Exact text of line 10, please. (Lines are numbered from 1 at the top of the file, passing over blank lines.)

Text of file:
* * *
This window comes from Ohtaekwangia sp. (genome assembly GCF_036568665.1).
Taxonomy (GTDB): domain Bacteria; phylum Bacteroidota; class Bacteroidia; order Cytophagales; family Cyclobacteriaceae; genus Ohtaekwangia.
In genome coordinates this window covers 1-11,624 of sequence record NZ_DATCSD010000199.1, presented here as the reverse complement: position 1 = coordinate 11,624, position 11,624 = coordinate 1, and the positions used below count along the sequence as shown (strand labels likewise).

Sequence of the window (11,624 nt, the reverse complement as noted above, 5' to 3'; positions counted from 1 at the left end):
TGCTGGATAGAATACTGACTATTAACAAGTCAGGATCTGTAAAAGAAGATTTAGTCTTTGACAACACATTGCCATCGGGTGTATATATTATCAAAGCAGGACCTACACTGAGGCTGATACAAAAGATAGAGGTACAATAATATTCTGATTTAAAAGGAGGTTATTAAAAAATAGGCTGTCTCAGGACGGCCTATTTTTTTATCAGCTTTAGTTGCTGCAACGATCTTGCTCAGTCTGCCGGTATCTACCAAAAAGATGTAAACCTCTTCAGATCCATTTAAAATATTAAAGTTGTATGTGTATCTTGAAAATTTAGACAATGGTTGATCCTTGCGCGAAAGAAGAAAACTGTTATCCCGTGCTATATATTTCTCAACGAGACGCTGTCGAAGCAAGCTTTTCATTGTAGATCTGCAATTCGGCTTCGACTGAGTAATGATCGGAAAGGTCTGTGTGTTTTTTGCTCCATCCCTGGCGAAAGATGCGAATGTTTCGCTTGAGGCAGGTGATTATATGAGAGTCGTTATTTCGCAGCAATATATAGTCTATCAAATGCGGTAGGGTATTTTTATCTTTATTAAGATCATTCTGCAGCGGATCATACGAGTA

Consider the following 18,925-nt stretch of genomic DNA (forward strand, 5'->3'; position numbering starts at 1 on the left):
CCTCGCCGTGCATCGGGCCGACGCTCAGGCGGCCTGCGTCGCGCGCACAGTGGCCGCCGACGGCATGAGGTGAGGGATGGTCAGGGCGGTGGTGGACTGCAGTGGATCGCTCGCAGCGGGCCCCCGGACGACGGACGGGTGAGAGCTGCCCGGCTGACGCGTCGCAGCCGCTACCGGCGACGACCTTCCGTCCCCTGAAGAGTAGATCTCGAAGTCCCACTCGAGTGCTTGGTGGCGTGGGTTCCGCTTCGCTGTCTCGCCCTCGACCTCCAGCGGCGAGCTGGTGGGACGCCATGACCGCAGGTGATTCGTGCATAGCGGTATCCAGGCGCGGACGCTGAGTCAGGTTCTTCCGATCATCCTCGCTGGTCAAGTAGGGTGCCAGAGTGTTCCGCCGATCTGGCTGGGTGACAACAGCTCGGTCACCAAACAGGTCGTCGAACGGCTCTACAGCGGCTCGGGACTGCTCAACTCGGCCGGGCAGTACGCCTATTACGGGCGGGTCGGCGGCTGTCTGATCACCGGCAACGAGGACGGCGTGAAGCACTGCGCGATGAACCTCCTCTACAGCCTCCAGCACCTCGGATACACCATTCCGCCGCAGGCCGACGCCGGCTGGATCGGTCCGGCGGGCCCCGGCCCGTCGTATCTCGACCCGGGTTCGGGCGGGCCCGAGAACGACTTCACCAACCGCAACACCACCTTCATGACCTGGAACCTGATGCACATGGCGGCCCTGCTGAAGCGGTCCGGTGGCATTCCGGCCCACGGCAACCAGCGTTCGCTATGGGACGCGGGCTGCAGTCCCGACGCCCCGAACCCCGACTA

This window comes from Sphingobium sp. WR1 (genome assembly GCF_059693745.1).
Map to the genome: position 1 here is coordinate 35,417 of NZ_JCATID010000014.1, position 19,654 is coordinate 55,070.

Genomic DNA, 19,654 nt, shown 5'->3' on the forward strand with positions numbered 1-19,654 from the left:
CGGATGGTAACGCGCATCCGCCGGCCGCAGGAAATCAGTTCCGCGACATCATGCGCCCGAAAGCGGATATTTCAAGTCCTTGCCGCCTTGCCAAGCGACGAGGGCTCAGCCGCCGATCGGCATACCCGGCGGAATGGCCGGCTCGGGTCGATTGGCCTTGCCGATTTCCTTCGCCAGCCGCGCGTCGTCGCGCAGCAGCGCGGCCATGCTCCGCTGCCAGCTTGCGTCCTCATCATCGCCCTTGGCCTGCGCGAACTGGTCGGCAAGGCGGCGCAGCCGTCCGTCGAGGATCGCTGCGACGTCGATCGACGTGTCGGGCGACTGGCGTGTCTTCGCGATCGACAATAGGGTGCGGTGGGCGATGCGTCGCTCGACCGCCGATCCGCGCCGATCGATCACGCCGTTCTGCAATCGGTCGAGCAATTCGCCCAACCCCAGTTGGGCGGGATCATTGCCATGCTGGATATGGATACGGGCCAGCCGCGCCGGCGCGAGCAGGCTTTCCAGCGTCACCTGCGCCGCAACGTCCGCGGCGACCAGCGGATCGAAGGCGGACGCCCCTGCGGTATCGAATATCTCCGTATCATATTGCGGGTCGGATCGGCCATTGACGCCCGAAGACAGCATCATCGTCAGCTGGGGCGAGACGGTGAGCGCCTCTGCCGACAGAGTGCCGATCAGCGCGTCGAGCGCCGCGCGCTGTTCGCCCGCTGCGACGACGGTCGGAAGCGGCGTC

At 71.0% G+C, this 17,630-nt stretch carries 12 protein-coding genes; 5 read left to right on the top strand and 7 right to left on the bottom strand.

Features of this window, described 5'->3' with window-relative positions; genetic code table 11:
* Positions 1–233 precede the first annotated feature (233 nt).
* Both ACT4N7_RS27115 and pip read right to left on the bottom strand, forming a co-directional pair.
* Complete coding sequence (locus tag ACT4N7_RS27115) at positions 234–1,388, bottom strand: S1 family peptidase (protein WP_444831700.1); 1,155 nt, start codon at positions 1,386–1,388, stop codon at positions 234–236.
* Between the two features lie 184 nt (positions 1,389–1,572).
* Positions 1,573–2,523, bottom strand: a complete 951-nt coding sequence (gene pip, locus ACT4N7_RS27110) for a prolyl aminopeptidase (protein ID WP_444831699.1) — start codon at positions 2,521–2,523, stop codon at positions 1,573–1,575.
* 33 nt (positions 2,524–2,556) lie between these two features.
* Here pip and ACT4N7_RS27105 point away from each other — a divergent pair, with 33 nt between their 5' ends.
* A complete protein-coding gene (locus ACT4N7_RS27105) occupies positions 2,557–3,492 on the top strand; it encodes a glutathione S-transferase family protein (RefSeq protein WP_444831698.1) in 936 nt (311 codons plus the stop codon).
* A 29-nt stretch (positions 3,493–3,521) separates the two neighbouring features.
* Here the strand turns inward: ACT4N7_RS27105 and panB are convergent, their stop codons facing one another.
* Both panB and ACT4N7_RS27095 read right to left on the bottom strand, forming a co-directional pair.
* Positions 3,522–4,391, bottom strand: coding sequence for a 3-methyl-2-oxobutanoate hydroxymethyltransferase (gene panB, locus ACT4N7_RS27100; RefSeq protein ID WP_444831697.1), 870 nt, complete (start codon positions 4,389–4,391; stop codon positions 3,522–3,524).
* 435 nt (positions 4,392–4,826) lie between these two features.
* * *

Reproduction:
Genomic DNA, 19,654 nt, shown 5'->3' on the forward strand with positions numbered 1-19,654 from the left: